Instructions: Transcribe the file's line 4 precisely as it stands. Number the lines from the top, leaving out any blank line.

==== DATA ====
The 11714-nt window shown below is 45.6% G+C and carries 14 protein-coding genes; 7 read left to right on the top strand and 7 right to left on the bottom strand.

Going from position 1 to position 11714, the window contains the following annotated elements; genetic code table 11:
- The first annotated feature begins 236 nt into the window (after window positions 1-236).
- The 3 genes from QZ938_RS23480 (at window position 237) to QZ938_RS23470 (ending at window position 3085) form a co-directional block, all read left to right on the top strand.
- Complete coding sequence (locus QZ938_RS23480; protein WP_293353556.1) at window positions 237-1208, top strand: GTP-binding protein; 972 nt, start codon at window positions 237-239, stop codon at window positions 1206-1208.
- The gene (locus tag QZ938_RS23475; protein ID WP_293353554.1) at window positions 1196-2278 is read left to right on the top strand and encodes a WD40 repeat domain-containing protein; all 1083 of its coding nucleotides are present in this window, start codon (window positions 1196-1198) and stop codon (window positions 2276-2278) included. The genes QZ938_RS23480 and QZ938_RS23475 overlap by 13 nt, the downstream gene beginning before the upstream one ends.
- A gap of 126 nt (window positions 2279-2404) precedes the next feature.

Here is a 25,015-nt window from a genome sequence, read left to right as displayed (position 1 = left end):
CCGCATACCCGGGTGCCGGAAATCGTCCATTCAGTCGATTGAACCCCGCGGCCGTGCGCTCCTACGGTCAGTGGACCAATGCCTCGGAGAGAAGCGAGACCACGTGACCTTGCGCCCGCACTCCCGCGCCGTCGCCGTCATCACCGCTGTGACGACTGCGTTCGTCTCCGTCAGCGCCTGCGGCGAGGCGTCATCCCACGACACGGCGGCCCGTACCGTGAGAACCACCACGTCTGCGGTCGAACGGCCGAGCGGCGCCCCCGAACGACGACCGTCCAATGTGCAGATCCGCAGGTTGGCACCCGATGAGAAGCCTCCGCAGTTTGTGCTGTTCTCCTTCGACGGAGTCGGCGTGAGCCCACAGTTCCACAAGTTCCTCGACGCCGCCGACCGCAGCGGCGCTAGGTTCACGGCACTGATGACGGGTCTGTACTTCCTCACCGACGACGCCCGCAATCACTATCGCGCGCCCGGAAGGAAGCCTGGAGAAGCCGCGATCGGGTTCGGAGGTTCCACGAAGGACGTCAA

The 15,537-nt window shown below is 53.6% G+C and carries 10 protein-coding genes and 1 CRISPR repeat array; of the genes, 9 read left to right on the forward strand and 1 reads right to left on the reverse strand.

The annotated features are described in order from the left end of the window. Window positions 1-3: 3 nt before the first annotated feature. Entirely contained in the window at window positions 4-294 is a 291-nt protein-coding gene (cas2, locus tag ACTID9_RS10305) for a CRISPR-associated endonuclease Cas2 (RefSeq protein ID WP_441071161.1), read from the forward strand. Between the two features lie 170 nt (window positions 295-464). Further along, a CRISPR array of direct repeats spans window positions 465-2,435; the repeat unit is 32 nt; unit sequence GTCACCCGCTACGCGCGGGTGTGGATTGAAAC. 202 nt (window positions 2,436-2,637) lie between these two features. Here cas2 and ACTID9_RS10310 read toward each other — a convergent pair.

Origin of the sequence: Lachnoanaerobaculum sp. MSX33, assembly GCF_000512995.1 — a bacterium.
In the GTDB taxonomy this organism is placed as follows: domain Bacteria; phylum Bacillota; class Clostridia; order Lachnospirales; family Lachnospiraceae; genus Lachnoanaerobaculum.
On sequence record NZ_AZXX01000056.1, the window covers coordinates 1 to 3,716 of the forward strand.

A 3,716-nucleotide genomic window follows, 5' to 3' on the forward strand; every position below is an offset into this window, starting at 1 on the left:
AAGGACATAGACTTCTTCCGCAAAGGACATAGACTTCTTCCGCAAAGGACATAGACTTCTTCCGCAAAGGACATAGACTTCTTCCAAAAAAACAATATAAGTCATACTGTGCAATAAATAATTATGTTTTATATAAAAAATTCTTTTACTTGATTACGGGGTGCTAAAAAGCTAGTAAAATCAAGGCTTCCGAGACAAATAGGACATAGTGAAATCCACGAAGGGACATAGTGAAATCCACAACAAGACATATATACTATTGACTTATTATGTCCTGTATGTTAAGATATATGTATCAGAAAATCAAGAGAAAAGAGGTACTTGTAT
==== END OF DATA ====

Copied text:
- The 3 genes from QZ938_RS23480 (at window position 237) to QZ938_RS23470 (ending at window position 3085) form a co-directional block, all read left to right on the top strand.